Chiz to do a Lee Kuan
Yew in fight vs. corruption
By Office of Sen. Chiz Escudero
PASAY CITY –
Opposition Sen. Chiz Escudero on Wednesday said, like Singapore’s Lee
Kuan Yew, he will have no qualms sending top officials to jail and
eliminate government discretion in fighting corruption.
“He (Lee) recruited
the best and the brightest and gave them the salaries they deserved.
When he caught them stealing, he put them in jail,” the 39-year old
lawmaker told a forum of business leaders in Cebu City organized by
the Cebu Business Club and the Makati Business Club.
Lee, who founded and
built Singapore into what it is today, led the city-state for 35 years
as prime minister. He was known for his no-nonsense campaign against
Escudero, who has
consistently ranked high in recent surveys, also said he would
eliminate discretion especially in law-enforcement and
revenue-generating agencies as part of the campaign against
According to World
Bank, half of every peso that can be collected by the Bureau of
Internal Revenue is lost to corruption. The Department of Finance
estimates that 240 billion is lost to corruption annually.
The UN Development
Program, on the other hand, estimates that $1.8 billion a year, or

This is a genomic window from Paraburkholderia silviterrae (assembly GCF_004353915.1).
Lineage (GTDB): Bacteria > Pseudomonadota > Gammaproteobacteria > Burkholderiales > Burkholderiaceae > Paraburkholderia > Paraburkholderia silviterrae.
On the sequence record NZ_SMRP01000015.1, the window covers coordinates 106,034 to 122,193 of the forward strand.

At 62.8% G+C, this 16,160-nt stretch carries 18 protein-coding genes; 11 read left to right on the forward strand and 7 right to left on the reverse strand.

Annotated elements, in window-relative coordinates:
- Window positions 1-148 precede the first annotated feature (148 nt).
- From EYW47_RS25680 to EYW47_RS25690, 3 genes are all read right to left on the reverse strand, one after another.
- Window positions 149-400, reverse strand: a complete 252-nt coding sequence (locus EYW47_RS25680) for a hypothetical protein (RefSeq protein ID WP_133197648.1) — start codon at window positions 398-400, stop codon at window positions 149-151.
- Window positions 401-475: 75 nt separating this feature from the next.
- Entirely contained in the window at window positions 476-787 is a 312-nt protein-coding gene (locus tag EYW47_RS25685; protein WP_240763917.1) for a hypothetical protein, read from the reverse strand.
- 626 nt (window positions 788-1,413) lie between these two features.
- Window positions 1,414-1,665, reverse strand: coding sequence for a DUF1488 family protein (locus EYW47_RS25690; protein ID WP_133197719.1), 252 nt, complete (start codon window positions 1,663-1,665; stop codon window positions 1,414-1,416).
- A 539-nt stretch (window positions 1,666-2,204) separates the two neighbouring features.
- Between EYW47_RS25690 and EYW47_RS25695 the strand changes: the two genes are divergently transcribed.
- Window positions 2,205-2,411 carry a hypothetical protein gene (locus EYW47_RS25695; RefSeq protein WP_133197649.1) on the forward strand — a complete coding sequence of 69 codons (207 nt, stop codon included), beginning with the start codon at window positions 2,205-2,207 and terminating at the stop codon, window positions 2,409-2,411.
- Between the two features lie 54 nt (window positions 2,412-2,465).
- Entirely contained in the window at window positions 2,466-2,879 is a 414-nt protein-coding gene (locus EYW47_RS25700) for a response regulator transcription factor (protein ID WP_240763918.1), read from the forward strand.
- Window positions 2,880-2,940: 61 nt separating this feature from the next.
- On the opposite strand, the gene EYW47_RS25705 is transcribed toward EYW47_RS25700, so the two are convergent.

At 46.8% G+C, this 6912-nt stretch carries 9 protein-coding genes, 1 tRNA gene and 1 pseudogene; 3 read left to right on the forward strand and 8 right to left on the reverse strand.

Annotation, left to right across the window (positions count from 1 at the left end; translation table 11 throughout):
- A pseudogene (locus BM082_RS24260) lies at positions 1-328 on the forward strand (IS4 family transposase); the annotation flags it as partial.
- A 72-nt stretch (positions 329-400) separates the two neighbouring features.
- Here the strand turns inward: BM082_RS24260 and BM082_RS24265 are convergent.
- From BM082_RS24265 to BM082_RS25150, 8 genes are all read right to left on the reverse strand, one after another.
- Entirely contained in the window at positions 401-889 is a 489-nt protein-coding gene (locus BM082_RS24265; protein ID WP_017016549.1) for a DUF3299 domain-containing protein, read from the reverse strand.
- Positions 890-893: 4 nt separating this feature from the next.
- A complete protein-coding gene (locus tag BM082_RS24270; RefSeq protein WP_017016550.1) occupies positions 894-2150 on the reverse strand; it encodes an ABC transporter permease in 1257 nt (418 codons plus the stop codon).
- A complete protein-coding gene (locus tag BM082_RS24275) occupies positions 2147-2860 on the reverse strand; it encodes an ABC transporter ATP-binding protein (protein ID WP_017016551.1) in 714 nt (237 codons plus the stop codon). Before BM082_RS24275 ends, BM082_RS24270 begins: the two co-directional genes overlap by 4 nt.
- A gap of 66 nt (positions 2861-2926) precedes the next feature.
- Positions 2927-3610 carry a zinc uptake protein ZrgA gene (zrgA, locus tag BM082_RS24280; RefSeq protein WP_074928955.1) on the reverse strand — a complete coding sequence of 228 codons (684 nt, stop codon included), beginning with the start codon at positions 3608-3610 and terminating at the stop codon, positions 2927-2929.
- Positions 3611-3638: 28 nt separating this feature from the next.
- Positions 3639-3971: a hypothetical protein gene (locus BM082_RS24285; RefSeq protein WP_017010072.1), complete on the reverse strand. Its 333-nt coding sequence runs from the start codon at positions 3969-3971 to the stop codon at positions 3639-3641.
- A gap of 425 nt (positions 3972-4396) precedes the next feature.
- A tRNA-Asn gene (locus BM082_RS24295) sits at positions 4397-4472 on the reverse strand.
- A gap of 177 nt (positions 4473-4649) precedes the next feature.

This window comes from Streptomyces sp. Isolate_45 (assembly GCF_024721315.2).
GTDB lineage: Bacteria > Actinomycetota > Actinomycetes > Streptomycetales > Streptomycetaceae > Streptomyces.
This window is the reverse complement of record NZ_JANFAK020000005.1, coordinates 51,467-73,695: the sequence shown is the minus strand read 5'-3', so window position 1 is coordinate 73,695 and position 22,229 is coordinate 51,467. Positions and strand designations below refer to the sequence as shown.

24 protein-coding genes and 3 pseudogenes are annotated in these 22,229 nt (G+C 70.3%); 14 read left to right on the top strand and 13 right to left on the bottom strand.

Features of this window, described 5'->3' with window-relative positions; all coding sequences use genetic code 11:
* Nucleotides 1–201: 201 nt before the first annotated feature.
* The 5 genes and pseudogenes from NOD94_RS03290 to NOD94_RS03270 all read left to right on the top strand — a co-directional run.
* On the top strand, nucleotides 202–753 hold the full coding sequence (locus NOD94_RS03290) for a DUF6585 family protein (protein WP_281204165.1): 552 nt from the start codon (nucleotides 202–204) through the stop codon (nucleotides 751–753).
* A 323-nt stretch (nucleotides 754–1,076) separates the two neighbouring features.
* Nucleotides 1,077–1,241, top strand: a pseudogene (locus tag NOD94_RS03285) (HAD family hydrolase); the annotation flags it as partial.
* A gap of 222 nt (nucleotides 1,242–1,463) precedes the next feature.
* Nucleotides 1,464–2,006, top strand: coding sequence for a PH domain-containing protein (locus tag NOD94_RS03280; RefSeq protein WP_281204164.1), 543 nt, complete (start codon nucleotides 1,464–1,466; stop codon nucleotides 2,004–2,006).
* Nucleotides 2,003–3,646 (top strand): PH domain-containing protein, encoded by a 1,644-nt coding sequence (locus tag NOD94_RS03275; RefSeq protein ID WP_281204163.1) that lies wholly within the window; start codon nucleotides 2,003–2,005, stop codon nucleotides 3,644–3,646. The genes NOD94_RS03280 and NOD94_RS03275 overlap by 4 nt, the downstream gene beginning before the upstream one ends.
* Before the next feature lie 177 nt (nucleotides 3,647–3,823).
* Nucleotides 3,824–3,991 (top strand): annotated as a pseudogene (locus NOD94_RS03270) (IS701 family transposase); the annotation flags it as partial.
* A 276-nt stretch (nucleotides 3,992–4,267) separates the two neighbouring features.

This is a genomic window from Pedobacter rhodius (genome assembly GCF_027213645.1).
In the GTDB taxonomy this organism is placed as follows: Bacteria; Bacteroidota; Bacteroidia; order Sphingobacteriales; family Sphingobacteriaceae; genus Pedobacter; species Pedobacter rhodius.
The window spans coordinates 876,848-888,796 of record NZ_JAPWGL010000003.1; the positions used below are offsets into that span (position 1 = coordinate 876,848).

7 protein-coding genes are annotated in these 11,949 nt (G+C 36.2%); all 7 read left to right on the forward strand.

about 13 percent of the government's annual budget, is lost to
Under the Arroyo
administration, the Philippines’ ranking in Transparency
International’s Corruption Perception Index has spiraled downward. In
2004, it was 102. In 2005, it was 117. In 2006, we were 121st. In
2007, we were ranked 131st. In 2008, we were down to 141st. The
listing runs from the cleanest down to the most corrupt.
Escudero has filed a
bill to require public officials and employees to submit a written
permission or waiver in favor of the Ombudsman to look into all
deposits of whatever nature with banks or banking institutions.
He has also called on
officials to voluntarily disclose their SALs (Statement of Assets and
Asked to enumerate
three things how he would like to be remembered, Escudero said: One,
as one who did not steal a single centavo. Two, one who made education
as the government’s top priority, and three, as the public official
who built the most roads.